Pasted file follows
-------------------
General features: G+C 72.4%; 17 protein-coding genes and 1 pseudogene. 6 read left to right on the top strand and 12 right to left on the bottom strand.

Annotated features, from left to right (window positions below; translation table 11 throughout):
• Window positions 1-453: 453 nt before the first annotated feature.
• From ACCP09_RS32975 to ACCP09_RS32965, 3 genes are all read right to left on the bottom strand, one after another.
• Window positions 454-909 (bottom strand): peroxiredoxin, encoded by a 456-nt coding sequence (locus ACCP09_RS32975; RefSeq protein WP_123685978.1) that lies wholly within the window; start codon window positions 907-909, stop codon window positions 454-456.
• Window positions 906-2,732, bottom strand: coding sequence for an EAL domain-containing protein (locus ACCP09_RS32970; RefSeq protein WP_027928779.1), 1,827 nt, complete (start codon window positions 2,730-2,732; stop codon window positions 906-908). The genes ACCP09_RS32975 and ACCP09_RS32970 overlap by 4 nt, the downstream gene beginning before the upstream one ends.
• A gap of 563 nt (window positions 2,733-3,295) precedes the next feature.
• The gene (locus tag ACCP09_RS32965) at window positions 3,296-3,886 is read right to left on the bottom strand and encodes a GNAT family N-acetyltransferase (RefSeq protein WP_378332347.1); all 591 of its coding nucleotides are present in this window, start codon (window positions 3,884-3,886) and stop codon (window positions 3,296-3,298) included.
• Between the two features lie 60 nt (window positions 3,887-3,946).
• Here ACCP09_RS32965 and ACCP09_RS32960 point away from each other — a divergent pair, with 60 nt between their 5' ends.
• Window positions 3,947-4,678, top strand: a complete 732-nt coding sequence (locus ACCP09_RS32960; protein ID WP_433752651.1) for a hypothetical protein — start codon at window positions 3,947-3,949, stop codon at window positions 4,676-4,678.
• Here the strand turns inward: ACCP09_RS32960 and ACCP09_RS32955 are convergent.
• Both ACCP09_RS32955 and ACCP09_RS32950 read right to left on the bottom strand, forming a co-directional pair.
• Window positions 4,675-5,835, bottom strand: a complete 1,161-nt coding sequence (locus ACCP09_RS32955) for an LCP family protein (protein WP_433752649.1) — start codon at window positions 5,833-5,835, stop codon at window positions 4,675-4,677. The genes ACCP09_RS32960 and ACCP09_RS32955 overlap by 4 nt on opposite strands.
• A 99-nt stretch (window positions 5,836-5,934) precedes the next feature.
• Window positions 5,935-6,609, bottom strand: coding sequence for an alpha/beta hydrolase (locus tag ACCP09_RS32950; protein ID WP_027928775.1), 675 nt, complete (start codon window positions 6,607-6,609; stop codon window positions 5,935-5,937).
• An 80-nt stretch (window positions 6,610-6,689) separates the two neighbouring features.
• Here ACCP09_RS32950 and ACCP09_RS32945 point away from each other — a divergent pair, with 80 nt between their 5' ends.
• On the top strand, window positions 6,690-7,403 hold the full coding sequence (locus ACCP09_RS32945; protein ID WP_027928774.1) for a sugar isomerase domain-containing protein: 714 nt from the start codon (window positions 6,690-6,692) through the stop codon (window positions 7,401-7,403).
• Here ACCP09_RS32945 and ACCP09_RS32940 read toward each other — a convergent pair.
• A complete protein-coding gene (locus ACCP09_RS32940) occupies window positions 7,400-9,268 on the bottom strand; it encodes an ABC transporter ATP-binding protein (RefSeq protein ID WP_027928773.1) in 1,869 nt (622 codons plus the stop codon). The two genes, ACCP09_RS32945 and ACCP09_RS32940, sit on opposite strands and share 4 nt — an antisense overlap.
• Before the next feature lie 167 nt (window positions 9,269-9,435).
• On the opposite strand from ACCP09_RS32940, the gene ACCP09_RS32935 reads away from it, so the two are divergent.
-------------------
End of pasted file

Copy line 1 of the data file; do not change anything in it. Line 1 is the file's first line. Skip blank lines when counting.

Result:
General features: G+C 72.4%; 17 protein-coding genes and 1 pseudogene. 6 read left to right on the top strand and 12 right to left on the bottom strand.